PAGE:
#9. Translucent Green Jumping Spiders
- Genus: Lyssomanes
- Females measure 7-8 mm (0.27-0.31 in) long, while males measure 5-6 mm (0.19-0.23 in).
- Most are pale, translucent green, with other characteristics ranging from bands on the legs, colorful fringe around the eyes, or spots on the body.
Translucent Green Jumping Spiders are often found in warm, humid forests. As their name suggests, this genus of spiders is often pale green with a nearly translucent exoskeleton. Although they look dangerous, most jumping spiders are harmless and good for pest control.
These common spiders in Paraguay don’t construct webs. They have excellent vision and hunt their prey rather than waiting for it to get stuck in a web. They wait and ambush their prey, leaping on it when it gets close and then biting, immobilizing it. These accomplished hunters can take insect prey three times their size!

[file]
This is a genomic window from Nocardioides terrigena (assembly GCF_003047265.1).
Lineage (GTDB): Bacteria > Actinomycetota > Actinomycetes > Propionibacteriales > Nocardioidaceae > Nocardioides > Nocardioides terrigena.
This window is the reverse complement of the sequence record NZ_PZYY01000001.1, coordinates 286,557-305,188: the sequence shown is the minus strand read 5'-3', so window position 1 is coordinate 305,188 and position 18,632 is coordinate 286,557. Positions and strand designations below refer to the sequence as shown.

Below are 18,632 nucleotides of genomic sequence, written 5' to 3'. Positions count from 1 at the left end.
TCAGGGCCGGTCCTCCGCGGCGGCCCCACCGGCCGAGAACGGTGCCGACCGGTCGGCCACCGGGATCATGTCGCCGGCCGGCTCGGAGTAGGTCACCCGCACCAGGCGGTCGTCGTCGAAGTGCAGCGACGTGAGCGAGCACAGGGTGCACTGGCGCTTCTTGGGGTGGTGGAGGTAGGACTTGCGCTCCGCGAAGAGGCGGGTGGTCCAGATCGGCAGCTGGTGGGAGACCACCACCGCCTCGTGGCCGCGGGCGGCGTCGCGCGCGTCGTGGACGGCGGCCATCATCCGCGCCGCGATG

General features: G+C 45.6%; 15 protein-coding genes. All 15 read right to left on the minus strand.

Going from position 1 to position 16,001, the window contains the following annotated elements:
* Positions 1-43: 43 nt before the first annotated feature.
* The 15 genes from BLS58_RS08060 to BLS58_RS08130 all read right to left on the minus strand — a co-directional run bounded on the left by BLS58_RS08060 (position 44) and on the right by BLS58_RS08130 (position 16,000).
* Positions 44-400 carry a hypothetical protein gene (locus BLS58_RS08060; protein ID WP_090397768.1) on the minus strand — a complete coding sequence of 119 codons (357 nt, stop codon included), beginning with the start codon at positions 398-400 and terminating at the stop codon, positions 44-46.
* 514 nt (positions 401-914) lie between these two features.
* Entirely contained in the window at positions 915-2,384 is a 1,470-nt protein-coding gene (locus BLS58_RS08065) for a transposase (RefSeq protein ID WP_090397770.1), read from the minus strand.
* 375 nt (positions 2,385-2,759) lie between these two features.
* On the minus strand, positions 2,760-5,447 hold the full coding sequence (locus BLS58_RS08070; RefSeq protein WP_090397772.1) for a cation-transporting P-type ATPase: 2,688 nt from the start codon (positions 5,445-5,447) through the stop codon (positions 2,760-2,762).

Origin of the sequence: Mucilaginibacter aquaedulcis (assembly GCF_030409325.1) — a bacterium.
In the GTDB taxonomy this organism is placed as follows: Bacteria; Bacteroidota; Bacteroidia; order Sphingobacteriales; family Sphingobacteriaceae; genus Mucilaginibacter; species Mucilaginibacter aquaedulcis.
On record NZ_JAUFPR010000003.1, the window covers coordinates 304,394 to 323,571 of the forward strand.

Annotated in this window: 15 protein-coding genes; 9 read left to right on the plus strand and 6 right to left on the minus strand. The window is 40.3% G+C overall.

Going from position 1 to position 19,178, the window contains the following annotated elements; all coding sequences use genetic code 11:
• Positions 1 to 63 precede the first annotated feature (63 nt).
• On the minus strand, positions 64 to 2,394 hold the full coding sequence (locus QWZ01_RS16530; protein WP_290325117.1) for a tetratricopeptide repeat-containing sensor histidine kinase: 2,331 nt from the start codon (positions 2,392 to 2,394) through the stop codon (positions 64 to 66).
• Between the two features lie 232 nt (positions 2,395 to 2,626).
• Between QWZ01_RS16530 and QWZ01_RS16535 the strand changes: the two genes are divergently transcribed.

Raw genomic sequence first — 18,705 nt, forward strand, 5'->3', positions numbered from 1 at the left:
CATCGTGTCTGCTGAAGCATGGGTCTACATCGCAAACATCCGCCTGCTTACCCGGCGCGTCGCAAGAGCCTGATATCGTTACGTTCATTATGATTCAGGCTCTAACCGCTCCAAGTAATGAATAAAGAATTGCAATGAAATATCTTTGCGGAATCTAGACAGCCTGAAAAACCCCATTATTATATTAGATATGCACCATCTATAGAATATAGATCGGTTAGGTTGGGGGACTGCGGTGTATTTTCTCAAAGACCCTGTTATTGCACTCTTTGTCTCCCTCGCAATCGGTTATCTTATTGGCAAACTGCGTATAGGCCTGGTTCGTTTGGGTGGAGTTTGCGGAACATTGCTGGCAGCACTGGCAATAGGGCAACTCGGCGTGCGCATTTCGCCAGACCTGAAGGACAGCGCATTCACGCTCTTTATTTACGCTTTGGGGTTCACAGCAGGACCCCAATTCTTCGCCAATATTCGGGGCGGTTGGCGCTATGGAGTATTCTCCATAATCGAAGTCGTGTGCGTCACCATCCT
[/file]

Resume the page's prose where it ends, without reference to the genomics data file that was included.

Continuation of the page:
While Translucent Green Jumping Spiders have venom that can easily incapacitate their prey, their venom isn’t harmful to humans. They rarely bite and will only do so when roughly handled. Their bites typically only result in mild redness and irritation that subsides in a couple of days.
#10. Spinybacked Orb Weaver Spider
- Females are bright-colored and have a hard shell-like abdomen. They grow to 5-10 mm (0.2-0.4 in).
- Six spines stand out from their body.
- Males are much smaller and are not brightly colored. In addition, the spines are not as prominent.
- Also is known as Spiny-backed Orb-weaver, Spiny Orb-weaver, Thorn Spider, or Spiny Spider.
Many people don’t even realize these arachnids are spiders! Their hard body with spikes sticking out makes them incredibly unique for spiders that live in Paraguay. Luckily, they aren’t dangerous to humans and will only bite out of self-defense.